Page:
It’s that time of year again, a chance for us all to start afresh. While many of you have already gone through your bar, replacing what you have run out of (I know you helped finish off those last drops of single malt!) and replacing any missing tools (like that barspoon), now is time to also go back to the basics when it comes to the cocktails you are serving. There are so many new choices available to us, from new liqueurs to creative infusions, but I like to keep with the spirit classics.
While any well-stocked bar should have vodka, gin, scotch, and rum, I would also be sure to stock tequila, to make yourself that margarita when you need to mentally escape to somewhere warm. Bourbon is another basic I find helpful to always have on hand, whether you need something strong after a crazy week, or to use when working in the kitchen. I choose top shelf liquors, wherever possible, especially if I am drinking the spirit straight up or on the rocks. And don’t forget to stock both tonic and sparkling waters, and any other mixers you might frequently use.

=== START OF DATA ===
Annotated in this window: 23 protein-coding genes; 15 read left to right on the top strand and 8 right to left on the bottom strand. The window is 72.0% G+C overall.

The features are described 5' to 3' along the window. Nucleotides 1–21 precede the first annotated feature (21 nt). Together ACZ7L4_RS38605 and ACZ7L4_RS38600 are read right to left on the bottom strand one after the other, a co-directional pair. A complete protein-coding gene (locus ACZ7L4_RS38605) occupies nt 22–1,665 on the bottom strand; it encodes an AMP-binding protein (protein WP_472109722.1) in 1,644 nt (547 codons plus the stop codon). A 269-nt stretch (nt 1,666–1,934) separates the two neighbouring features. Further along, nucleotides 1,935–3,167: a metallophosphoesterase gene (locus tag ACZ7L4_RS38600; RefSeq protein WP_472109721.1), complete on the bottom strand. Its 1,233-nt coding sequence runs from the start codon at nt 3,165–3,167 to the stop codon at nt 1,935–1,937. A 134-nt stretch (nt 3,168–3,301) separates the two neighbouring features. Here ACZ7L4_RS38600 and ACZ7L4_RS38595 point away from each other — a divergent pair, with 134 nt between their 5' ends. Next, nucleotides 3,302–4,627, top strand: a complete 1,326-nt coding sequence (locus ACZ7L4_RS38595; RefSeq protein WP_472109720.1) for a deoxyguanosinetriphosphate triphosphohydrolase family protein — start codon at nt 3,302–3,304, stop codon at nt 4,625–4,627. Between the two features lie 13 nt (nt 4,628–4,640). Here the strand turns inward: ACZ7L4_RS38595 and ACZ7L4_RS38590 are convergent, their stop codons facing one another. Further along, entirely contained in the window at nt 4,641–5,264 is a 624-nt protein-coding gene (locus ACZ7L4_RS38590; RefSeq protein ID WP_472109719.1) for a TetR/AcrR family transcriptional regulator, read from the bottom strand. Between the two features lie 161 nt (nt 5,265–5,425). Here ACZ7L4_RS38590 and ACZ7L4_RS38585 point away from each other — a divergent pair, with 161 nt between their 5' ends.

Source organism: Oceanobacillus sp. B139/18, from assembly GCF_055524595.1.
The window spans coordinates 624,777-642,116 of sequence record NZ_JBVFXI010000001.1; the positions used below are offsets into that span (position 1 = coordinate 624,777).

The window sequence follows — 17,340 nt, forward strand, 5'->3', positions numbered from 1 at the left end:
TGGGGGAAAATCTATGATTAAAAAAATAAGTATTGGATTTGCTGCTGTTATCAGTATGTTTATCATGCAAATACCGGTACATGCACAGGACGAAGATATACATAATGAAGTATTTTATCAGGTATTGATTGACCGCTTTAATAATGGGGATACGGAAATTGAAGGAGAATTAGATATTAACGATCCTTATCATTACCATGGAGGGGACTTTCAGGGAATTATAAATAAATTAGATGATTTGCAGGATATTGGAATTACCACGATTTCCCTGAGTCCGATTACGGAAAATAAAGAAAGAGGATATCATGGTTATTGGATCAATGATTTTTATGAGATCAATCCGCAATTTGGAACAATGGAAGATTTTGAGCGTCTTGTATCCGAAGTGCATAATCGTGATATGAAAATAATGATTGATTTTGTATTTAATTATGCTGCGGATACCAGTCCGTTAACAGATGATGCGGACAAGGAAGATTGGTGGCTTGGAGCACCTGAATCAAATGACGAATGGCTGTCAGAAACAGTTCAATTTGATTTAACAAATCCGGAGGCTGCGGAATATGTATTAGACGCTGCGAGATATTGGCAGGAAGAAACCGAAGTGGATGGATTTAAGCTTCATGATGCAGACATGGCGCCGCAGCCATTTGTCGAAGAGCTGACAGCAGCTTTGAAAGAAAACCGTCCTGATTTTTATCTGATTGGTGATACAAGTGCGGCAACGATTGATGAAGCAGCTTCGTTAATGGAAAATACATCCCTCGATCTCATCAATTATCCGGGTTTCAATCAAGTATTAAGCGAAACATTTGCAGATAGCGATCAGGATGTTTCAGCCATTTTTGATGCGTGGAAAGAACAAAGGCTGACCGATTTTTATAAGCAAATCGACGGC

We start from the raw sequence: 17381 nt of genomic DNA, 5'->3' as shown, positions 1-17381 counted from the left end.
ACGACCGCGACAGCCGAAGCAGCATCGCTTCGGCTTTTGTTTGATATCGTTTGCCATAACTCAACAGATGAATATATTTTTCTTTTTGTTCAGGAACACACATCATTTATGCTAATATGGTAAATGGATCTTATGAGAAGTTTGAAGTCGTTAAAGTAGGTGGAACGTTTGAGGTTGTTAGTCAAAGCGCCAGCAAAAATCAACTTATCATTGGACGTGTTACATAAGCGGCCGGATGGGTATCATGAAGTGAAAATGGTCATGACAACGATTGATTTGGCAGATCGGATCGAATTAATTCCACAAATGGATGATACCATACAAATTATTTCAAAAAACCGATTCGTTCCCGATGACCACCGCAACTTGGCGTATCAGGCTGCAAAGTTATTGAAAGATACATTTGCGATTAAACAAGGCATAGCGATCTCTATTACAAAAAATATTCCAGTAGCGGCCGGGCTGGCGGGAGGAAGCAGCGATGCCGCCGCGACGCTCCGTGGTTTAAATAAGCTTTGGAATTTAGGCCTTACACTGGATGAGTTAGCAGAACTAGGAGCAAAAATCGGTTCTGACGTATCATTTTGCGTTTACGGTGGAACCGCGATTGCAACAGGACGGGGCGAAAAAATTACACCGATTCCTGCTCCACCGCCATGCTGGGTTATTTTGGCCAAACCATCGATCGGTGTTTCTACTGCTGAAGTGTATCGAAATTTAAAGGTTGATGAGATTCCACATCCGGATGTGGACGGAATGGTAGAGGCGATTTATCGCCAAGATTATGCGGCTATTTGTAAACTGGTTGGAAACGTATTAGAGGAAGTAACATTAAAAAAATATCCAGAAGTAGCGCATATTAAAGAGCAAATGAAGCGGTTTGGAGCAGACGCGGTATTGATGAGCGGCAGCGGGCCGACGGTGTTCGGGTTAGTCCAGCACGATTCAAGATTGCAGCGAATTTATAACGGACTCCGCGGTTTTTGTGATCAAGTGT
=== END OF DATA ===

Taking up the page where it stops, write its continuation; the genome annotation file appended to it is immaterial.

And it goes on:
Tips to Remember Before You Sip
1. When it comes to ice cubes, the bigger the better.
2. Measure everything.
3. Use fresh ingredients — especially citrus — wherever possible.
4. The best drinks are achieved by establishing a beautiful balance of strong (the base spirit), the sweet, and the sour.
5. Experiment! Most of the classic cocktails are created with fewer than five ingredients. The martini and Manhattan have only two! I encourage you to play with your drinks and create new flavor combinations.
Beyond the classics, for me, this winter has been all about Amaro, a classic, herbal, Italian digestif. And while most folks drink it neat, it is very mixable. Orange juice or tonic water is a good place to start. Here is a delicious Amaro recipe inspired by the classic drink the Negroni. Serve it along with nibbles like salted nuts and sheep's milk cheese when your guests arrive and your party will get off to a great start!
Another great winter mixing tip: Try Monin flavored syrups. They have all these flavors, from gingerbread to rosewater, that I'm sure there will be some you like. Although some bar chefs might think these syrups are a bit of a cheat, I think they’re wonderful. Add a few tablespoons of gingerbread syrup to your brandy and you have a delicious flavor combination (it’s sumptuous with chocolate truffles). I love serving their cinnamon flavored liqueur with bourbon — truly a great combination.